It is just a smell.
Something in the air as I walk across campus. It strikes with subtle but unmistakable force. It makes me stop, sniff.
It isn’t Chick-Fil-A or the lunch aroma from the college dining commons.
In fact, I can’t pinpoint or describe the smell; it is simply in the air. Closing my eyes, the smell has transported me. I am at Houghton College, walking the sidewalk that encompassed the quad, a new freshman, terrified, lonely, missing my family, worried about being a failure, that I can’t cut this whole college thing.
Now, as I stand on the sidewalk surrounded by the buildings of Taylor University where I teach, I am not here — I am traveling in time. I am not a publishing professional and faculty member. I am an eighteen year old with no fashion sense and big glasses and low self-esteem. A girl who doesn’t know what she wants to major in or why she’s at college or who will be her new friends or if she’ll have friends at all.
Standing here in these passing moments, I open my eyes and see a a lone student slouching toward me, eyes downcast, heavy backpack, sad face. My heart goes out to him. I know, in that moment exactly how the young man is feeling. Exactly. I am right there with him. Overwhelmed with distress from four decades ago.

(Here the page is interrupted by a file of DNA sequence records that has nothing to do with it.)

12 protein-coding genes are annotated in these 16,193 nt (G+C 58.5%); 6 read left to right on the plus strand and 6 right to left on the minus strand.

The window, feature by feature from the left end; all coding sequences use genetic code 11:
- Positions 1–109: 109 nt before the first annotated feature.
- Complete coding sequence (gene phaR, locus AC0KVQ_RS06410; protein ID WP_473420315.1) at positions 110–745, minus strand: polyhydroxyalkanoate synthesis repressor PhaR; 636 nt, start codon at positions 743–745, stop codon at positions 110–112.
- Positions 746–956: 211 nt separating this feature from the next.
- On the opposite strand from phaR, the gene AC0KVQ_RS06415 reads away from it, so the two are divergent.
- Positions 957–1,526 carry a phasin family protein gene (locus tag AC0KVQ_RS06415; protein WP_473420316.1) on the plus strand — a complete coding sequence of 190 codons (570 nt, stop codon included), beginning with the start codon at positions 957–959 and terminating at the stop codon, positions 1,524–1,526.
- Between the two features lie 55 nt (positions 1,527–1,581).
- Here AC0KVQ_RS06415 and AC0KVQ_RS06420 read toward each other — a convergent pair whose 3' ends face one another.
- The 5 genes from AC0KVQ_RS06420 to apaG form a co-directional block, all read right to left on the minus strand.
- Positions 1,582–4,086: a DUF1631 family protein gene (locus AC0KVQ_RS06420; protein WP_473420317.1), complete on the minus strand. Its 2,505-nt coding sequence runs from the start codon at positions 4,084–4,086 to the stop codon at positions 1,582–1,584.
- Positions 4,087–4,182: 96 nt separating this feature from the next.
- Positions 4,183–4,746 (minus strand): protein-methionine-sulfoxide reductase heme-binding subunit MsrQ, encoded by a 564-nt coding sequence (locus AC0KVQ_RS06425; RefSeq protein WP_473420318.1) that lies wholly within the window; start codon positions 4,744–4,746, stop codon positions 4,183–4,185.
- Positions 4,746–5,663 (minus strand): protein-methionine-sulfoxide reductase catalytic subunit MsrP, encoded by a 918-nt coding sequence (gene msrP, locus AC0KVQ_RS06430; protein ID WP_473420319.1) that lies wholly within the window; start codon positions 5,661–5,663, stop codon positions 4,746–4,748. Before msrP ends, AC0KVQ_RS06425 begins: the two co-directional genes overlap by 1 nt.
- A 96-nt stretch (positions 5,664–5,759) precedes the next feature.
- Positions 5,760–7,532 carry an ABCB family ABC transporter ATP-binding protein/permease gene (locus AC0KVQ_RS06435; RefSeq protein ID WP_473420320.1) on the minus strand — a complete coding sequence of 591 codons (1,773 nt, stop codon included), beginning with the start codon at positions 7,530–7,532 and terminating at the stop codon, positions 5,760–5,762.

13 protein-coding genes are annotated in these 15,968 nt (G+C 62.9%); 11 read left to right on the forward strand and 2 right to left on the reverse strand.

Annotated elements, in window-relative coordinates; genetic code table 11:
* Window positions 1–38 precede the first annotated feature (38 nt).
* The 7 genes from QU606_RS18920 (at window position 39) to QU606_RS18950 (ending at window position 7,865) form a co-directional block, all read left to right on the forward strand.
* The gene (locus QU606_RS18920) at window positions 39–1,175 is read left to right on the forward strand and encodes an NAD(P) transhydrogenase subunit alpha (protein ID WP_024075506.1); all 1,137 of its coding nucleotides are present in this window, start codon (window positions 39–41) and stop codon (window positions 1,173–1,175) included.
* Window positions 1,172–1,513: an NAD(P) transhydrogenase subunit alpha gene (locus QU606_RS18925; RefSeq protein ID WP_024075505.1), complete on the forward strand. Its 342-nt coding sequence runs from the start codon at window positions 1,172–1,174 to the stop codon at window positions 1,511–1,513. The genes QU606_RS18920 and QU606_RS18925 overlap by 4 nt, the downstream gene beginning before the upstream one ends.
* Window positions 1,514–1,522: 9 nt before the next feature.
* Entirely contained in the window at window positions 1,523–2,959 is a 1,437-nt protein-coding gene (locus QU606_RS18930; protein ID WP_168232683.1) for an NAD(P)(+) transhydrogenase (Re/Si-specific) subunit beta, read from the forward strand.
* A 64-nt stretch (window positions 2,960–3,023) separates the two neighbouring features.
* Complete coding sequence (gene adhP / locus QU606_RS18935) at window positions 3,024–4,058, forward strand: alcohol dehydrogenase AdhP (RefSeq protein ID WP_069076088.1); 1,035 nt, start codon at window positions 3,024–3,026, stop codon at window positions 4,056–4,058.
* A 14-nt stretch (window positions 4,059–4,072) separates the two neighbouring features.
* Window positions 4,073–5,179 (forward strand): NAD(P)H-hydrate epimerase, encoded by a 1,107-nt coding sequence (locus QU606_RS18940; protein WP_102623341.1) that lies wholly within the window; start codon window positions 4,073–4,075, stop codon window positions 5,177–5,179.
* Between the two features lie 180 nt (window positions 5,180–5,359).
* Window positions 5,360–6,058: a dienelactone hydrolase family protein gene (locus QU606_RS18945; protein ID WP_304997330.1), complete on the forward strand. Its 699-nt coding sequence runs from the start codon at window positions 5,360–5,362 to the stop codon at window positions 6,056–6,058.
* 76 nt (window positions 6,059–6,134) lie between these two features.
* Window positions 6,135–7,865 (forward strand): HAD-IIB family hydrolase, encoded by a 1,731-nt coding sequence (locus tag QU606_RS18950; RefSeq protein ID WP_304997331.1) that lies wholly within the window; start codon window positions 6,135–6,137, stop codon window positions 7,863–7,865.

I want to grab him, to hug him, to tell him it’s all going to be okay. He’ll figure it out as each day goes by. Tell him that God will be faithful. Tell him to just take it a day at a time, a step at a time.
But of course, I don’t. I can’t. The young man walks by. I sniff again and return to the present. But I vow that any moment I can, I will tell these dear students with their wide eyes and their fears and worries that it will indeed be okay.
I can testify to it.
It is just a smell. But how powerful the memories it evokes. It gives me a mission, for it reminds me that four decades ago I, too, was slouching along a sidewalk, overwhelmed, deeply distressed, trying to figure out life. God walked with me each step of the way.
All it took was a smell.